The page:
Programs for the UCSD operating system would be written and Pascal and compiled into something called p-code. Then there was an interpreter which would actually execute the p-code. The idea was that once you had compiled a program into p-code we could then be moved to any other kind of computer whether it was a huge mainframe, minicomputer, or a personal computer with a different kind of CPU. There was a p-code interpreter for each of them. The UCSD p-System was later made available for the IBM PC as an alternative to PC DOS. Although this ability to move compiled programs to different kinds of computers was supposedly the big idea behind the UCSD system, I never used that capability and my guess is not many people except in university settings made use of that capability either. The UCSD system was just the best, easiest to use way to write programs in Pascal and that’s why I and many other people adopted it.

I really loved writing Pascal and I loved the way the USCD operating system worked. The major problem with all these different operating systems is that not only was the hardware incompatible between various manufacturers (only North Star could read and write North Star floppy disks), the way in which the data was written on the discs was incompatible. CP/M converted to North Star hardware still could not read NSDOS discs or UCSD discs and vice versa. Note again at the time I had not yet begun using CP/M but I did want to be able to transfer data files between NSDOS and the UCSD p-System.

I needed to be able to transfer files between systems because under NSDOS I had written a small text editor that could be used for rather primitive word processing. It was basically a version of the DEC-System-10 line editor called “line-ed” that I had been using at IUPUI. It wasn’t a “WYSIWYG” word processing program (What You See Is What You Get). It was just a line by line text editor. I called it CUTE which stood for “Chris’s Universal Text Editor”. It made possible lots of puns such as “I just wrote this CUTE little program”. My mom and I used that CUTE little program for ordinary word processing. But if I was going to switch to the UCSD system, I needed to recover my text files from NSDOS discs.

There were ways that you could do a raw read of any track or sector of a floppy disk using the BIOS of the UCSD p-System. So I wrote a program using UCSD Pascal that would read and interpret the file directory of an NSDOS disk and then locate the file itself and write it to a UCSD readable disk. It was actually two utilities. One would transfer from NSDOS to UCSD and another one that would transfer from UCSD to NSDOS.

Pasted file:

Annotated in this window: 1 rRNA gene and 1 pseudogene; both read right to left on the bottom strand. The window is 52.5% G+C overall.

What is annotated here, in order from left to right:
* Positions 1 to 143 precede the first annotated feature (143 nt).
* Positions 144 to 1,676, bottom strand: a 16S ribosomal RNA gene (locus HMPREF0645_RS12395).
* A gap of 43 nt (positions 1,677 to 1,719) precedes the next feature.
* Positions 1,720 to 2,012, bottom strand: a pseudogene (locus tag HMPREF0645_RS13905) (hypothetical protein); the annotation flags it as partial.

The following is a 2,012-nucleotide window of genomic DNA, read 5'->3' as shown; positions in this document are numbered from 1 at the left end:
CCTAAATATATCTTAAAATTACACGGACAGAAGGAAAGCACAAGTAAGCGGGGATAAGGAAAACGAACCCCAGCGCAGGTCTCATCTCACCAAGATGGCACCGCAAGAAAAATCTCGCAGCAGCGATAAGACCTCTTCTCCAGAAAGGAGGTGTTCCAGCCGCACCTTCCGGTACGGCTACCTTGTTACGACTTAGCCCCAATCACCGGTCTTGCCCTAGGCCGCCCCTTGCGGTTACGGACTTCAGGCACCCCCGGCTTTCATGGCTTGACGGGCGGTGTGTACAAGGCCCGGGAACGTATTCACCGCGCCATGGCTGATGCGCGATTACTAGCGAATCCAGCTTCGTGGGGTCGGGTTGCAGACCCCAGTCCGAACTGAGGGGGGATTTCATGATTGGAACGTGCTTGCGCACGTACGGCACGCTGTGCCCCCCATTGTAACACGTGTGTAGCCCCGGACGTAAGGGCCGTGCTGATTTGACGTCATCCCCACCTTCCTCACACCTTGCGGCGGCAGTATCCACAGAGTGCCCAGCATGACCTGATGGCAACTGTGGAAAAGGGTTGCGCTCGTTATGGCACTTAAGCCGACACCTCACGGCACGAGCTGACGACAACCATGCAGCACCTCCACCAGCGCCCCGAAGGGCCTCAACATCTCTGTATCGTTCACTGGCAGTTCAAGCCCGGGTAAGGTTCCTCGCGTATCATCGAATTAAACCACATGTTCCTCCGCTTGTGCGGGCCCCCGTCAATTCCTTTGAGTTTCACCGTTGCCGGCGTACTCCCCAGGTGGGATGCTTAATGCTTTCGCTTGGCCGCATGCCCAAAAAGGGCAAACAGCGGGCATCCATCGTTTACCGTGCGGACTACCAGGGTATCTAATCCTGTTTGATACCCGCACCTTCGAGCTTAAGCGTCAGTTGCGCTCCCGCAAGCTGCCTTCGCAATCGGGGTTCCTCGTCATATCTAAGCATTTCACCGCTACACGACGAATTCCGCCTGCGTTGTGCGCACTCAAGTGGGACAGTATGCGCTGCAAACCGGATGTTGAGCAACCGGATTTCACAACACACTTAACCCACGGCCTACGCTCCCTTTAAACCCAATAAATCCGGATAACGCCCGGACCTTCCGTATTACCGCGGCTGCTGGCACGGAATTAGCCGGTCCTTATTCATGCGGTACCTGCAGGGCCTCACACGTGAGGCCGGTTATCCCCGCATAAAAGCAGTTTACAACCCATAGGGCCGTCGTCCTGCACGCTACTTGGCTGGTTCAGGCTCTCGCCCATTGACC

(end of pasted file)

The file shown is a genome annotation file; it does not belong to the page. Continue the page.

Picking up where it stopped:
I Got Published!

If perhaps you skipped the previous section the bottom line was that I wrote to little utility programs that allow you to transfer text files between two different kinds of incompatible operating systems. My programs converted files between North Star DOS and another operating system called the UCSD p-System. These were both somewhat obscure operating systems. Most people used something called CP/M but this had nothing to do with that. Now we continue with the story…

There was no Internet in those days and I’m thinking that I didn’t really get onto CompuServe until 1981 or 1982 and this was before that. So there was no way to share these handy little utility programs with anyone else except to try to publish an article about them. It was such a small niche of people who would even need them that I didn’t try for a big computer magazine like Byte or Creative Computing. But there was a small publication called “S-100 Microsystems” or sometimes just “Microsystems” that seemed like the kind of place that would be interested in these utilities. So I wrote an article about one of the utilities. My poor mother was given the task of proofreading it which was next to impossible with all of the technical jargon and it. The best she could do was look at spelling and punctuation. At the time we had an IBM Selectric typewriter that had been fitted with a series of solenoids connected to a parallel port. I had written a small driver that would send text over the parallel port and it would type on the typewriter. I used that capability to print out the article. I mailed it off to Microsystems magazine and began polishing up part two of the article about the conversion the other way. I did mention in my submission letter that I would be sending them part two in a few weeks.

The day after I mailed part two I got an acceptance letter for part one. They were going to pay me $200 for each of the two parts totaling $400. I was ecstatic! I was a published author!

Microsystems was only published six times a year and my articles appeared in consecutive issues. I proudly showed them off to friends and family. The little handwritten acceptance note from editor Sol Libes was tacked on my bulletin board in a prominent place. It was really too small to put in a decent frame. I don’t know where it is today. It might be stuffed in a file cabinet somewhere.

Also somewhere in this house (only God knows where) are those two issues of Microsystems magazine containing my articles.

My Second Publication

I thought that was the end of the story. I didn’t have any other clever programs up my sleeve so I had nothing else to write about. I thought maybe someday I will get another bright idea and try again.